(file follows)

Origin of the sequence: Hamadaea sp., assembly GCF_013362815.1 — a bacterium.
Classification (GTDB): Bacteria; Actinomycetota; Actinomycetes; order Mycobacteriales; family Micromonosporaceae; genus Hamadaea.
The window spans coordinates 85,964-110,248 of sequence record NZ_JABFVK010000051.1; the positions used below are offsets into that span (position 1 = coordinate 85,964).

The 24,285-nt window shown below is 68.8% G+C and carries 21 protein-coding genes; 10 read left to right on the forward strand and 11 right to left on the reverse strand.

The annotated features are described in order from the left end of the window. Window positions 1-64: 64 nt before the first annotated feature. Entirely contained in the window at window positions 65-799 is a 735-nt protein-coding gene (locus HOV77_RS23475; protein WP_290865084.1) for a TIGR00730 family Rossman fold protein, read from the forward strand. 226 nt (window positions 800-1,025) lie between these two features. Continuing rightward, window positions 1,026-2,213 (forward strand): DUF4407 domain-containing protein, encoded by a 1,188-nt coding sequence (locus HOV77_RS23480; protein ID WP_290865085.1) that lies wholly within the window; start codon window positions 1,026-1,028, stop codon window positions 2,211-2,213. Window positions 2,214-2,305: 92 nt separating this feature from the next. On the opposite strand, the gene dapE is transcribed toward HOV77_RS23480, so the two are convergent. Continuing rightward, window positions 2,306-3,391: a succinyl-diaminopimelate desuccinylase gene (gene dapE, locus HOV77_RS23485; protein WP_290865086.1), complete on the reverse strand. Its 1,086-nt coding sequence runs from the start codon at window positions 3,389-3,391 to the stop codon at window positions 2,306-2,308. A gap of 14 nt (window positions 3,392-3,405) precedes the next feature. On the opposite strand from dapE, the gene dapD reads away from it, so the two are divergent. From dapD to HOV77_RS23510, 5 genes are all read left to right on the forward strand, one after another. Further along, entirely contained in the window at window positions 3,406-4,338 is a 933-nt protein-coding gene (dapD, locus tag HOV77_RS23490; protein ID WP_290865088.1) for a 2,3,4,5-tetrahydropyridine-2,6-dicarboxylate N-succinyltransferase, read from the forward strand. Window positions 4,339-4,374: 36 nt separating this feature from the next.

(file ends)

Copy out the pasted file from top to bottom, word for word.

Origin of the sequence: Hamadaea sp., assembly GCF_013362815.1 — a bacterium.
Classification (GTDB): Bacteria; Actinomycetota; Actinomycetes; order Mycobacteriales; family Micromonosporaceae; genus Hamadaea.
The window spans coordinates 85,964-110,248 of sequence record NZ_JABFVK010000051.1; the positions used below are offsets into that span (position 1 = coordinate 85,964).

The 24,285-nt window shown below is 68.8% G+C and carries 21 protein-coding genes; 10 read left to right on the forward strand and 11 right to left on the reverse strand.

The annotated features are described in order from the left end of the window. Window positions 1-64: 64 nt before the first annotated feature. Entirely contained in the window at window positions 65-799 is a 735-nt protein-coding gene (locus HOV77_RS23475; protein WP_290865084.1) for a TIGR00730 family Rossman fold protein, read from the forward strand. 226 nt (window positions 800-1,025) lie between these two features. Continuing rightward, window positions 1,026-2,213 (forward strand): DUF4407 domain-containing protein, encoded by a 1,188-nt coding sequence (locus HOV77_RS23480; protein ID WP_290865085.1) that lies wholly within the window; start codon window positions 1,026-1,028, stop codon window positions 2,211-2,213. Window positions 2,214-2,305: 92 nt separating this feature from the next. On the opposite strand, the gene dapE is transcribed toward HOV77_RS23480, so the two are convergent. Continuing rightward, window positions 2,306-3,391: a succinyl-diaminopimelate desuccinylase gene (gene dapE, locus HOV77_RS23485; protein WP_290865086.1), complete on the reverse strand. Its 1,086-nt coding sequence runs from the start codon at window positions 3,389-3,391 to the stop codon at window positions 2,306-2,308. A gap of 14 nt (window positions 3,392-3,405) precedes the next feature. On the opposite strand from dapE, the gene dapD reads away from it, so the two are divergent. From dapD to HOV77_RS23510, 5 genes are all read left to right on the forward strand, one after another. Further along, entirely contained in the window at window positions 3,406-4,338 is a 933-nt protein-coding gene (dapD, locus tag HOV77_RS23490; protein ID WP_290865088.1) for a 2,3,4,5-tetrahydropyridine-2,6-dicarboxylate N-succinyltransferase, read from the forward strand. Window positions 4,339-4,374: 36 nt separating this feature from the next.